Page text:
Just lately, I have been given practical examples of the different way in which people think and approach a project.
I have been up to my eyeballs in recipes. I am compiling a recipe book to capture a sampling of the wide-ranging cultural diversity of our church congregation: Nigerians, Koreans, Ghanaians, West Indians, Finns, Swedes, South Africans, Zimbabweans, Poles, Welsh... and of course, the occasional English person ;o).
The finished book is to be sold in aid of a scheme which provides food parcels to struggling families in our area. Right now, there are more families in that category than usual, and it looks set to get worse. Of course, I'm busting a gut to get the thing done in time to be used as Christmas gifts.
The people of the church were asked to send/give me their favourite recipes, concentrating on nutritious meals-on-a-budget rather than the endless range of sweet treats that usually result from these sorts of projects.
It has been an interesting exercise:
- Some people's idea of a recipe does not start with a list of ingredients - these are revealed as one reads through the instructions; others start with a detailed list of ingredients, including the quantity of water
- Some use rather imprecise terms like 'some butternut', 'a medium oven' or 'about a handful of pearl barley' - others are precise to the last detail: '950ml water', '375°F/180°C' or '165g frozen mixed vegetables'
- Some indicate how many people a recipe will serve, others do not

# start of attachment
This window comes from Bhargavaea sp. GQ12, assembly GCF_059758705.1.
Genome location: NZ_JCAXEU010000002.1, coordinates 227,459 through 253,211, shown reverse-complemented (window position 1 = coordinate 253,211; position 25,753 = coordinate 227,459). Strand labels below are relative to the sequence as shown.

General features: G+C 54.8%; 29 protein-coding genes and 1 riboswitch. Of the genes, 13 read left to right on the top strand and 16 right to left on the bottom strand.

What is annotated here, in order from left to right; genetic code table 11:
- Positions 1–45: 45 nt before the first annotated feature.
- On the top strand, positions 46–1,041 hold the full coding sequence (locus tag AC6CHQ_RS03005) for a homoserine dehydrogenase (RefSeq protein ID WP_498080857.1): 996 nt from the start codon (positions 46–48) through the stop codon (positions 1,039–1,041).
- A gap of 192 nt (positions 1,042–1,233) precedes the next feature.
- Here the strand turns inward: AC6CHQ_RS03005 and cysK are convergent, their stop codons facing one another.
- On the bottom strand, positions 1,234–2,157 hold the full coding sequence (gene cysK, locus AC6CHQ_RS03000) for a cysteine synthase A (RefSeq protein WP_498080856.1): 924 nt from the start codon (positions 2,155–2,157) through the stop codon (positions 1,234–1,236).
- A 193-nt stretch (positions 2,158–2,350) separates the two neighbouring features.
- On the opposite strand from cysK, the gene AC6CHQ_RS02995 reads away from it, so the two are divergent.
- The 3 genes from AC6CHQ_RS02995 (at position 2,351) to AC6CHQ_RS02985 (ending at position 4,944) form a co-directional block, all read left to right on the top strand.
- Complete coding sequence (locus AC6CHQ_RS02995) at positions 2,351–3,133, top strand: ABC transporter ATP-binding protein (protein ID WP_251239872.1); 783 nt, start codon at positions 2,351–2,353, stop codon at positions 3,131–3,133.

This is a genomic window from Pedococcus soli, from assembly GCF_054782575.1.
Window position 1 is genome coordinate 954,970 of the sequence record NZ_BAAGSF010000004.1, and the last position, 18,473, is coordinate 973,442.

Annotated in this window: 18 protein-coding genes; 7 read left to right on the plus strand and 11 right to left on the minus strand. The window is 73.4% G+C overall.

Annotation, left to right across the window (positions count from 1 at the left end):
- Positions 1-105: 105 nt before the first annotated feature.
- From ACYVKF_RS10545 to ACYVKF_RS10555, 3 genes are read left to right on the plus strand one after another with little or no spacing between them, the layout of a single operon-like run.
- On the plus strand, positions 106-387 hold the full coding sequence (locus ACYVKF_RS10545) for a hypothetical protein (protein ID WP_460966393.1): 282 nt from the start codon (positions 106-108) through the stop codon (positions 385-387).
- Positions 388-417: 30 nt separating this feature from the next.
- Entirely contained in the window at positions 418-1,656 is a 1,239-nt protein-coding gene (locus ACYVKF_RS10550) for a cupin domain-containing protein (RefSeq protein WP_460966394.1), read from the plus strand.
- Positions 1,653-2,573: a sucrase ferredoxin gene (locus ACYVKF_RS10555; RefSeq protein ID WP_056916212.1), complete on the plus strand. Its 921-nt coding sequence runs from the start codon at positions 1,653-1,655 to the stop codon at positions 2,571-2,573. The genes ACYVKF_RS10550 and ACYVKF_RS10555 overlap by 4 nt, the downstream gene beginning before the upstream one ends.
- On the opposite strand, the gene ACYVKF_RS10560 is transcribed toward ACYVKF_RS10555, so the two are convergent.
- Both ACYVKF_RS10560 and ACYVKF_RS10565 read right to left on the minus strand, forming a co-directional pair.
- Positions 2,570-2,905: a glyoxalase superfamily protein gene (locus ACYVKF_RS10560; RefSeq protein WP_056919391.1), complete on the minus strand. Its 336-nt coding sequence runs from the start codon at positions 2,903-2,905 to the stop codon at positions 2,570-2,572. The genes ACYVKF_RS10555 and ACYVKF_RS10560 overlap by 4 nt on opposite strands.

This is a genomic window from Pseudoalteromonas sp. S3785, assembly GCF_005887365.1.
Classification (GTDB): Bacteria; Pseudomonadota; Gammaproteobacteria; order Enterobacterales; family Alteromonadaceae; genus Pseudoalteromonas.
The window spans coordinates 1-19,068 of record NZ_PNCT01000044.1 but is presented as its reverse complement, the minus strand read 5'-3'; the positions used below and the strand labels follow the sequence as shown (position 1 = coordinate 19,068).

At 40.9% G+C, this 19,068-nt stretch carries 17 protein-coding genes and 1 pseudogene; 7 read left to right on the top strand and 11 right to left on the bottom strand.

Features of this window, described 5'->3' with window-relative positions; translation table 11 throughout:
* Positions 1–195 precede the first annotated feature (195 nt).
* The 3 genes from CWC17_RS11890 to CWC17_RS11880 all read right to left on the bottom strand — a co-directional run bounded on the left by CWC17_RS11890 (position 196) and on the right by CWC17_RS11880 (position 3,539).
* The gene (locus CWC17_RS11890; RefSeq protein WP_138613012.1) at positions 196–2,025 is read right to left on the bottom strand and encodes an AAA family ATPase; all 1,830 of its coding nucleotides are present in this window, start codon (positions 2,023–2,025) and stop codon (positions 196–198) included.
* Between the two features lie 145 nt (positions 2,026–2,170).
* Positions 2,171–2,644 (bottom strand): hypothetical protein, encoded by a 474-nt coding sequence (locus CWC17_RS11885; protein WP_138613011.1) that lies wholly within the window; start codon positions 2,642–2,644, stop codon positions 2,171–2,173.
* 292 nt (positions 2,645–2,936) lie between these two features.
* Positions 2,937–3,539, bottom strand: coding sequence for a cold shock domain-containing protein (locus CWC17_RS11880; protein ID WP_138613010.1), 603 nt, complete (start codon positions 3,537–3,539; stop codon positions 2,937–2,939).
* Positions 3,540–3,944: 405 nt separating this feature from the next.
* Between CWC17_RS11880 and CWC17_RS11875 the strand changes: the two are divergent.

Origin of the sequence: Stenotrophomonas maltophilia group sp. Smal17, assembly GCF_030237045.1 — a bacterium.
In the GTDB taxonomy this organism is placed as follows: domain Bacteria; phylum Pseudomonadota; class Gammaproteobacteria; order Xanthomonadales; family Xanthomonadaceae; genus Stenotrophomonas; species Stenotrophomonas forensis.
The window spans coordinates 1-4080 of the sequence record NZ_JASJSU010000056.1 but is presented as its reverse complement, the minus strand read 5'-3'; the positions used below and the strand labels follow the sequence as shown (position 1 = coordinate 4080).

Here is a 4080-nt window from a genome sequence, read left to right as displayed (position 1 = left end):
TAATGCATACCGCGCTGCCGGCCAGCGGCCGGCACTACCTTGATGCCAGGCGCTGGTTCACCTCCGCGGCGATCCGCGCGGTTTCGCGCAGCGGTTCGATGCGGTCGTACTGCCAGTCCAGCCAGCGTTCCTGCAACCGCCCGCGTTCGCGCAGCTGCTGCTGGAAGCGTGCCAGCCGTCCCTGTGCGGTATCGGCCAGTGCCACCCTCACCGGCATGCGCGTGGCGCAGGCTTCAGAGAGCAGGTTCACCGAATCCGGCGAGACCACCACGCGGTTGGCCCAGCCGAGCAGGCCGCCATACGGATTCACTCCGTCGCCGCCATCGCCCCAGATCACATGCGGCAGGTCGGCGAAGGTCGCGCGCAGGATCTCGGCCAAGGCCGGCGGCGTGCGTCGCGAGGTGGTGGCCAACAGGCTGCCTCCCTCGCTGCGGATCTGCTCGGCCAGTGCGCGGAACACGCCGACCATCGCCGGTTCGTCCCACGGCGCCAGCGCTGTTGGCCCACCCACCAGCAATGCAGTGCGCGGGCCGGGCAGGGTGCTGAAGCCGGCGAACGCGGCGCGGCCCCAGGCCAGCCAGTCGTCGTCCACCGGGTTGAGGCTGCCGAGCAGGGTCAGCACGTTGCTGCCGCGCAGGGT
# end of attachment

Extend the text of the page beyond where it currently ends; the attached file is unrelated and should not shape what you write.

- Some use metric quantities, others use imperial, still others use cups and spoons
- Interestingly, one Chinese woman uses colours for reference, rather than time - 'cook until mixture is purple then add stock to turn mixture red'
Since the contributor's name appears with each recipe, I have tried to accommodate that person's character and individuality as far as possible. This put me in a bit of a pickle when it came to spelling and grammar errors. Many of the people in our church don't have English as a first language. This has resulted in the most endearing turns of phrase. I decided pretty quickly that I would have to correct the spelling, but I ummed and ah-ed over the grammar. In the end I did correct it, since I recognise that there may be cause for embarrassment and/or ridicule (not to mention misunderstanding), but it was with a heavy heart.
I did, however, opt to leave in little editorial things like "Cheese soup - yes, really!" and "this is optional!!!!" beside an instruction to add an onion in a recipe from someone who abhors the things. This abhorrence is referenced elsewhere in the book, where one person included the instruction that "L***** may substitute a leek".
I'm not earning a penny from this exercise and it has been hard work, but it has been an absolute romp... and I have learnt so much along the way - about cooking, about people.